All early warning systems have one inherent problem in common: To be of any use, they must amplify faint, unintelligible signals that cannot be reliably interpreted by laypersons, and translate these into a decision-making basis capable of being communicated or even into specific instructions for action.
...There is no lack of details - what is lacking is the constructive and integrated view. That cannot be achieved by a monologue of alternately alarming and reassuring statements and appraisals. What is needed is the interdisciplinary and - in the age of globalisation - increasingly intercultural "polylogue".
That's from the reinsurance giant Swiss Re's high-level overview, "The Risk Landscape of the Future". In reinsurance as in governments and markets, we're seeing more sophisticated risk analysis - and more options to mitigate those risks, at all levels from the individual to the international.
We've covered Swiss Re before, in relation to "The Great Warming" and event-based risk analysis. Other publications in the "Risk Perception" series discuss nanotechnology, terrorism, climate change, and even obesity. Shorter reports give an insurer's perspective on a variety of issues, from liability for genetic engineering to tsunami insurance.
The modeling that goes into understanding risks is fascinating work, right at the cutting edge of science. Traditional actuarial science fits probability distributions to past data and estimated future trends. Today's modelers may also use simulations to make a miniature world representing their phenomenon, run it many times under different hypotheses, and look at the resulting distribution of outcomes.
Without these tools, we would have little basis to make quantitative predictions or adaptations to complex future risks. And many of the issues we deal with here at Worldchanging can be framed as positive responses for risks to which the world is not (yet) paying sufficient attention - ranging from obvious environmental dangers to more subtle computer-related risks.
But no matter how sophisticated the math or modeling, all these approaches are only as good as their assumptions. Do price fluctuations follow a lognormal distribution? Is global warming independent of solar radiation patterns? Could a tsunami happen in the Atlantic basin? A model missing crucial possibilities is far worse than no model at all.
As modeling tools grow easier to use and more powerful, a positive alternative to a world of blinkered ideological subcultures is "debating through models" - making our assumptions explicit, and collaboratively working out the consequences of potential policies. (Watch this meme.)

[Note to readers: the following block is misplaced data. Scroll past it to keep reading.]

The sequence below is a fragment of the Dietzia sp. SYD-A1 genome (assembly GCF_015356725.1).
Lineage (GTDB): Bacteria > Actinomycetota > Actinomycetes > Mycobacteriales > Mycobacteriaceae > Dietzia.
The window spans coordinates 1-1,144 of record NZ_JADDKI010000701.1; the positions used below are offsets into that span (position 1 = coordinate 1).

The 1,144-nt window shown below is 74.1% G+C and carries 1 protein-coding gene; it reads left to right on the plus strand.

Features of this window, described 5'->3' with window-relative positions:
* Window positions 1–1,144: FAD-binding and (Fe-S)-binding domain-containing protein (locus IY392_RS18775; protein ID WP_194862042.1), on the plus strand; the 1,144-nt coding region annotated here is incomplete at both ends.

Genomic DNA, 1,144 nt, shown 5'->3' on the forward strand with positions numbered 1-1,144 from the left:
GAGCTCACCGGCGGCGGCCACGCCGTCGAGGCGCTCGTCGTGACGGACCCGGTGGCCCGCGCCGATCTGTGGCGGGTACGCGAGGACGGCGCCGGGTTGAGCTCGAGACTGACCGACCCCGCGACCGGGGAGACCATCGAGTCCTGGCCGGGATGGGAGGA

Who else's core business relies on their ability to accept exposure to a variety of risks, stretching many decades into the future? Governments, of course. For example, many national health systems are starting to act seriously on preventive measures. That's been made possible by, essentially, math - reliable accounting, statistics, and modeling that make the added health people will enjoy in the future as tangible as the current benefit of treating today's illnesses.
There's a good argument to be made that civilization advances by sharing more and more of the downside risks we face. Once it's somebody's job to pay up in case disaster strikes, they have to understand what could cause that disaster, which likely leads to insight into preventing it in the first place - and hopefully to institutional incentives to act on that insight.
As a complement to governments and insurance, Robert Shiller suggests an intriguing market-insurance hybrid in The New Financial Order. His "macro markets" would hedge against risks to currencies, national incomes, home equity, and salary crashes - the kind of risks most people are inadvertently exposed to just by ordinary living.
Of course, these measures are only as good as our collective data, modeling capabilities, and assumptions - a point delightfully made in Fooled by Randomness by Nassim Nicholas Taleb. Being wedded to a wonky model of how the world works is all too common, especially as important issues become so far removed from our everyday experience that we must choose which expert or authority figure to believe.
Progress is being made on many fronts, not least through open models from widely-respected "social consortia" like the IPCC. In research as in reinsurance, the best people use every tool and technique to know more - and to clearly know what they don't know.
There's a recent paper by "WHO" regarding "avian influenza" and "rumours". I can't find it right now but it was interesting. If more than half of the rumours turn out to be wrong, it's still worthwhile to check them.
In epidemiologic surveillance, and I would guess in many other fields, they call this "sensibility" (detecting small signal) and "specificity" (checking that the signal is indeed caused by what you're monitoring).
Most likely you need two "devices" working in sequence: a sensitive one and then a specific one. No one system can do it all, I guess.